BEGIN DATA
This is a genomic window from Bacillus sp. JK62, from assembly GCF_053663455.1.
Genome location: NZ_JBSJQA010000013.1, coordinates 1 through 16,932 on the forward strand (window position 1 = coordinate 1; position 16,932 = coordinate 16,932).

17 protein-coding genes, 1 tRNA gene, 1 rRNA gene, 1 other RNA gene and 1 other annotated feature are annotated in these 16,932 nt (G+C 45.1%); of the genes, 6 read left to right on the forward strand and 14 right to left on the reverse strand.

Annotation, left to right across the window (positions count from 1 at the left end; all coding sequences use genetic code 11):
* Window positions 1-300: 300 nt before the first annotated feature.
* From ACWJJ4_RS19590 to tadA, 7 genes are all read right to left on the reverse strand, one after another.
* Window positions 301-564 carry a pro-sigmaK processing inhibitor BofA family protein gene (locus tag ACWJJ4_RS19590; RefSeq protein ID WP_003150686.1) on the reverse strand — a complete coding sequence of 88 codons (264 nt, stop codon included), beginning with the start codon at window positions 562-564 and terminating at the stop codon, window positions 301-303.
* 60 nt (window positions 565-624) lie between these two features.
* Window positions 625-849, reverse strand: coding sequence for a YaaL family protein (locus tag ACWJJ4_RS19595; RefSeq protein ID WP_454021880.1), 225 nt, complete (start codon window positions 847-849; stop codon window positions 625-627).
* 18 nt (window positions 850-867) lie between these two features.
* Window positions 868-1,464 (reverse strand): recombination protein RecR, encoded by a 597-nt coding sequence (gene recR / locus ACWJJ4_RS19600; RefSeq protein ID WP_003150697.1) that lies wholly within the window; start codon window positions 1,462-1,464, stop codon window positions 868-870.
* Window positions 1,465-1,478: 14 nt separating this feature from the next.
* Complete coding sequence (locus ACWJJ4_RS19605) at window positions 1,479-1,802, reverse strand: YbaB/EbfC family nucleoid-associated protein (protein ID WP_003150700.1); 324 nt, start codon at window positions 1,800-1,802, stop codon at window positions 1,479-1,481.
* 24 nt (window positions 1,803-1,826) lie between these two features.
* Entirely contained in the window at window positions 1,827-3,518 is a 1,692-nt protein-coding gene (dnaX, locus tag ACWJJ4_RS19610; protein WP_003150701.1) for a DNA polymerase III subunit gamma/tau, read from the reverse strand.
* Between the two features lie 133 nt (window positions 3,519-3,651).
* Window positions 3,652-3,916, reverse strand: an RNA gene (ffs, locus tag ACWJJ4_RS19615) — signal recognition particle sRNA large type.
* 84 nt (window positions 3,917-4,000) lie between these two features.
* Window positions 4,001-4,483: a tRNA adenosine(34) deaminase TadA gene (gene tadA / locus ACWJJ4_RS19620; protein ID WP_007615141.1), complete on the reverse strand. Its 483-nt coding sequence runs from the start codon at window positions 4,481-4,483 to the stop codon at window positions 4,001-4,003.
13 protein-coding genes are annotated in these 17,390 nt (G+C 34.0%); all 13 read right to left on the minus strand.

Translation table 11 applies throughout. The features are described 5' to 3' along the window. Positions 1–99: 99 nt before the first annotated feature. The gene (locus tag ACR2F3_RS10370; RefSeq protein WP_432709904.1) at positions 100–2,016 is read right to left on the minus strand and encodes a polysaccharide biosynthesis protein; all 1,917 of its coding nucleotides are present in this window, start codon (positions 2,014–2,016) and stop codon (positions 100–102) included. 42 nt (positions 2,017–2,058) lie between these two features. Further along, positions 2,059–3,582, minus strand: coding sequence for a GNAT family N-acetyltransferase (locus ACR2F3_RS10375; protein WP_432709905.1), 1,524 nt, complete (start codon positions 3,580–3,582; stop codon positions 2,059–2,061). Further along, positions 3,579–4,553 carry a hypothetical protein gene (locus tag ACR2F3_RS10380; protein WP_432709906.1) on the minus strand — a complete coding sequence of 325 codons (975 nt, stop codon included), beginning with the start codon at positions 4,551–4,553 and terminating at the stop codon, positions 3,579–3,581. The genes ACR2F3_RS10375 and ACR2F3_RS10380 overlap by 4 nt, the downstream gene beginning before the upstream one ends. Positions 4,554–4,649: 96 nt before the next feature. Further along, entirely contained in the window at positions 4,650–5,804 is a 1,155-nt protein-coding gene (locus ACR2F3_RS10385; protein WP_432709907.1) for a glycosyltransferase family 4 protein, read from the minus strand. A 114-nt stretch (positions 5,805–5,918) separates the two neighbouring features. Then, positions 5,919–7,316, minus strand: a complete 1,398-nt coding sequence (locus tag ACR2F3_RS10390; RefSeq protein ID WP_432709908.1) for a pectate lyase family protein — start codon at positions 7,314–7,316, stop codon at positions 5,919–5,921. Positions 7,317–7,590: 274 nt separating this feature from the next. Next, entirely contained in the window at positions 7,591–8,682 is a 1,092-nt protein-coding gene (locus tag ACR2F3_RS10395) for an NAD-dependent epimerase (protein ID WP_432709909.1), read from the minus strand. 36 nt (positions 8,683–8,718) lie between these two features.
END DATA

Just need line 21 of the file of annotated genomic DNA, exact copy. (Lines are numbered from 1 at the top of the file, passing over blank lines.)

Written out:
Translation table 11 applies throughout. The features are described 5' to 3' along the window. Positions 1–99: 99 nt before the first annotated feature. The gene (locus tag ACR2F3_RS10370; RefSeq protein WP_432709904.1) at positions 100–2,016 is read right to left on the minus strand and encodes a polysaccharide biosynthesis protein; all 1,917 of its coding nucleotides are present in this window, start codon (positions 2,014–2,016) and stop codon (positions 100–102) included. 42 nt (positions 2,017–2,058) lie between these two features. Further along, positions 2,059–3,582, minus strand: coding sequence for a GNAT family N-acetyltransferase (locus ACR2F3_RS10375; protein WP_432709905.1), 1,524 nt, complete (start codon positions 3,580–3,582; stop codon positions 2,059–2,061). Further along, positions 3,579–4,553 carry a hypothetical protein gene (locus tag ACR2F3_RS10380; protein WP_432709906.1) on the minus strand — a complete coding sequence of 325 codons (975 nt, stop codon included), beginning with the start codon at positions 4,551–4,553 and terminating at the stop codon, positions 3,579–3,581. The genes ACR2F3_RS10375 and ACR2F3_RS10380 overlap by 4 nt, the downstream gene beginning before the upstream one ends. Positions 4,554–4,649: 96 nt before the next feature. Further along, entirely contained in the window at positions 4,650–5,804 is a 1,155-nt protein-coding gene (locus ACR2F3_RS10385; protein WP_432709907.1) for a glycosyltransferase family 4 protein, read from the minus strand. A 114-nt stretch (positions 5,805–5,918) separates the two neighbouring features. Then, positions 5,919–7,316, minus strand: a complete 1,398-nt coding sequence (locus tag ACR2F3_RS10390; RefSeq protein ID WP_432709908.1) for a pectate lyase family protein — start codon at positions 7,314–7,316, stop codon at positions 5,919–5,921. Positions 7,317–7,590: 274 nt separating this feature from the next. Next, entirely contained in the window at positions 7,591–8,682 is a 1,092-nt protein-coding gene (locus tag ACR2F3_RS10395) for an NAD-dependent epimerase (protein ID WP_432709909.1), read from the minus strand. 36 nt (positions 8,683–8,718) lie between these two features.